Persijn Broersen and Margit Lukács’ artistic partnership questions the origins of contemporary visual culture. It is nothing new to say that film, mass media, and other forms of visual culture affect how we envision our surroundings and perceive the world. Nevertheless, postmodern attempts to denaturalize these perceptions often create interesting results. In their current solo show at Galerie Akinci, Broersen and Lukács take on the American wilderness with a play on Bambi. While the tragic 1942 children’s classic is surely not the unique source for contemporary images of an untouched American wilderness, it is clear that Disney does play a role in visually and experientially shaping our collective imagination (Epcot Center, anyone?). Yet, rather than exploring the much noted Disney-fication of culture and nation, Broersen and Lukács set their sites on the visual mediation of landscape, with a haunting film and a series of digital photo-collages.
In Places We Know, the artists consider the aesthetic tropes of sheltered forest and sublime nature. These types of images are clearly connected to narratives of exploration and contact, setting up dichotomies of man versus nature, outsider versus native, and tame versus wild.
Mastering Bambi is a film comprised entirely of scenery. The Disney classic is recognizable – if not specifically, then as one among many symbols of the sheltered forest at odds with a cruel human world. (The forest in Snow White predates and shares many characteristics with the Bambi forest, for example). The film presents a carefully constructed landscape through zooms, long panning shots, and shallow camera angles that create a sense of intimacy and privacy. An obscured plot is evoked by the camera movement plus a suggestive soundtrack in which twittering birds and cheerful choruses give way to frenzied strings and chatty clarinets.
The artists use layers of real photographs to create a static and artificial environment through which their “camera” moves in and out, side to side. The scenery oscillates between the idyllic secluded forest, reinforced by harmonizing choruses, and terrifying winter plains (in which setting you’ll no doubt recall the death of Bambi’s mother). The panning camera settles on tree branches and forest clearings where we expect birds, squirrels, and cuddling woodland creatures. Instead these spaces are empty, devoid of figurative action: the backdrop takes center stage.
Besides Mastering Bambi, Broersen and Lukács present a series of digital photo collages that overlay real images to create the pristine wilderness of the imagination. The collage technique, employing countless photographs, recalls the way our collective memory is pieced together from the real into the sur- or pseudo-real. The landscapes are not entirely false, yet the forms the composites take are highly mediated by painting and film. Indeed, these collages reference the work of German-American painter and Hudson School proponent Albert Bierstadt, whose epic landscape paintings projected the romance and mystery of a pure, unspoiled nature. Bierstadt’s iconic images of the American West are characterized by the primordial and sublime, often displaying a glowing light, which has come to be known as luminism. Similarly, Broersen and Lukács’ layered images lead the eye down mysterious backlit paths, seemingly asking you to enter this luminous (though not entirely safe) space of the wild.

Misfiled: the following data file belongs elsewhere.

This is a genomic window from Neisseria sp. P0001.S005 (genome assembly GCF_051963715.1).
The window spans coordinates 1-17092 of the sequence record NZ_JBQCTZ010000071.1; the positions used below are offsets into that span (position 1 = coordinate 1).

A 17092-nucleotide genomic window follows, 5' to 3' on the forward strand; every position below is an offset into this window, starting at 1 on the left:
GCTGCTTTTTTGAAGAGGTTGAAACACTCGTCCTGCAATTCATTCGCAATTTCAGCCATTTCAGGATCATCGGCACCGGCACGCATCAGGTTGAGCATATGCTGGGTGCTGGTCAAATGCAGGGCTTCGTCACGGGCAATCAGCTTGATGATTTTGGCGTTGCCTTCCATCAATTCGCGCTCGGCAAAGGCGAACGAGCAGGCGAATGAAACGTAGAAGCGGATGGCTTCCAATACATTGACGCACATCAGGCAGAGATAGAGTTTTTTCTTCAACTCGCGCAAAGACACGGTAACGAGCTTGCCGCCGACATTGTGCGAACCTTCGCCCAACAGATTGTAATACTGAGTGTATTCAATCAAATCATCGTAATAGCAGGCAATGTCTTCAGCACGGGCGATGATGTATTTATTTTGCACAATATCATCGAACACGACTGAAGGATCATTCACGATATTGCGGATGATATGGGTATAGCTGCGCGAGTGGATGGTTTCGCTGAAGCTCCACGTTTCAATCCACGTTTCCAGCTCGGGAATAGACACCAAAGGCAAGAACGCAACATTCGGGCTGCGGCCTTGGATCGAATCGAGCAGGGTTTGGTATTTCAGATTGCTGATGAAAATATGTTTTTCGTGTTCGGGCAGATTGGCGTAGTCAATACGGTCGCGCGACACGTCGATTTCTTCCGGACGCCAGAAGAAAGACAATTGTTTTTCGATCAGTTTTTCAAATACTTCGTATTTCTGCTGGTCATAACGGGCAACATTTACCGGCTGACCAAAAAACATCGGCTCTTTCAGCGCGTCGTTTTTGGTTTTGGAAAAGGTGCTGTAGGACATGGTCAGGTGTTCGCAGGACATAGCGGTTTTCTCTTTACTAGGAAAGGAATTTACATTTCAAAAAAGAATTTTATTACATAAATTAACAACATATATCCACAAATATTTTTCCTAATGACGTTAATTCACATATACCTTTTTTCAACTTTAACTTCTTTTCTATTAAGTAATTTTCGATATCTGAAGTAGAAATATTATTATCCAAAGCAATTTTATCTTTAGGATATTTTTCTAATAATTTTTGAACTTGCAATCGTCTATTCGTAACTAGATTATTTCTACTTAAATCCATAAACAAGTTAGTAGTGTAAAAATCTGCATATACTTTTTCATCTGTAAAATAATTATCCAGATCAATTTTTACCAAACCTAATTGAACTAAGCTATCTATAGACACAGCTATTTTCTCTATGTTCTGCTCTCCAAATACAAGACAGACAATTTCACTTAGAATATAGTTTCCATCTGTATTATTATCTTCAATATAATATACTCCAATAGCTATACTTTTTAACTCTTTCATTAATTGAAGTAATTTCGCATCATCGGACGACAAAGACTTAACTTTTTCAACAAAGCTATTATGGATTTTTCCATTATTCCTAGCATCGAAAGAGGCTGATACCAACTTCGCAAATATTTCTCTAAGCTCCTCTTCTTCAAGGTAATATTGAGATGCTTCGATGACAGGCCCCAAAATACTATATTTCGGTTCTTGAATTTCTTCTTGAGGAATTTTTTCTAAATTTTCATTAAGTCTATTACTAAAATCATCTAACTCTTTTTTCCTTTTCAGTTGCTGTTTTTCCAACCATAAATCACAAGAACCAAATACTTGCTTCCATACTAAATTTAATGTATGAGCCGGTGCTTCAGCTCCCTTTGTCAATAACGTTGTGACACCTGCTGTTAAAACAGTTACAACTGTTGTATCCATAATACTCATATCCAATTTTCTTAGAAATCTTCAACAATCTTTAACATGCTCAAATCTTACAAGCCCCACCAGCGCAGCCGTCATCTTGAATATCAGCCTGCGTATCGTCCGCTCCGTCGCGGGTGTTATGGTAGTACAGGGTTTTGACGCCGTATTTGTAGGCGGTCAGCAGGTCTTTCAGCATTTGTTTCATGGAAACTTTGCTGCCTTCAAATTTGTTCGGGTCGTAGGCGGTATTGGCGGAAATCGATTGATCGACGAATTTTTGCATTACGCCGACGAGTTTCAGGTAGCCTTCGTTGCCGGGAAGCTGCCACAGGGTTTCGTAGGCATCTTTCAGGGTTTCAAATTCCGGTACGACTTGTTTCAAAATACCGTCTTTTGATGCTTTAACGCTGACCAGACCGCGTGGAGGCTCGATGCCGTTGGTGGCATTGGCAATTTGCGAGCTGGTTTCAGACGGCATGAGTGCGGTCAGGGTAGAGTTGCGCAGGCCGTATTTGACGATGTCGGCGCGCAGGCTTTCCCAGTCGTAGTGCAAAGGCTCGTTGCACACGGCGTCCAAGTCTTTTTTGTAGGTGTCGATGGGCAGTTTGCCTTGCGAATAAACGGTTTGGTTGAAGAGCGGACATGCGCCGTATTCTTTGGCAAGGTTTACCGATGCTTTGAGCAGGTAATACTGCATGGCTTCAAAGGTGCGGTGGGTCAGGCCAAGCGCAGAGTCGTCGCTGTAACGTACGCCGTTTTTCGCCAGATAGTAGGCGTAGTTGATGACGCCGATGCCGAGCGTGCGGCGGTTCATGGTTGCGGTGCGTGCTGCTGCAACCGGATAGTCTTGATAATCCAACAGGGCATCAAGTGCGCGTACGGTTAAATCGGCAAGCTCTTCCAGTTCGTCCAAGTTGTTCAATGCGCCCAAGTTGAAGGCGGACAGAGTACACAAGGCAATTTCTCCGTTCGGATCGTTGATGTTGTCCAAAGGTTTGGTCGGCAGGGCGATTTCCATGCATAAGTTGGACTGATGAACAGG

Places We Know highlights an untouched nature in a moment that could precede human contact. We view nature from the inside, as if we are an omniscient narrator or the all-knowing owl overseeing the naïve sylvan activities. The undetermined point-of-view is reminiscent of fly-on-the-wall documentary style, which is never as unobtrusive as we are lead to believe.
These types of scenes (and the stories they tell) are so ingrained in the collective imagination that it would be impossible to directly pinpoint their origins. Bambi is but one source, one piece in the intertextual collage (to borrow from Umberto Ecco) of the fantasy. The serene West and the virgin forest are “places we know”, even though we obviously haven’t been there. This is the mastery of Bambi: the revelation that we play unwitting host to fiction. Perhaps more than Bambi’s heartrending plot and delightful characters, it is the film’s backdrop that stays with us the most, secretly burrowing deep into our consciousness where we no longer recognize it for the construct it is. It doesn’t exist, but it is a place we all know.
~Andrea Alessi, a writer from the Netherlands.
(Images: Persijn Broersen & Margit Lukács, Still from Mastering Bambi, 2010, HD video, 12:30 min; The Present Absent (After Bierstadt's Storm in the Rocky Mountains mt Rosalie 1864), 2010, c-print on dibond, 12 x 55 x 70 cm; Still from Mastering Bambi, 2010, HD video, 12:30 min; Courtesy of the artists.)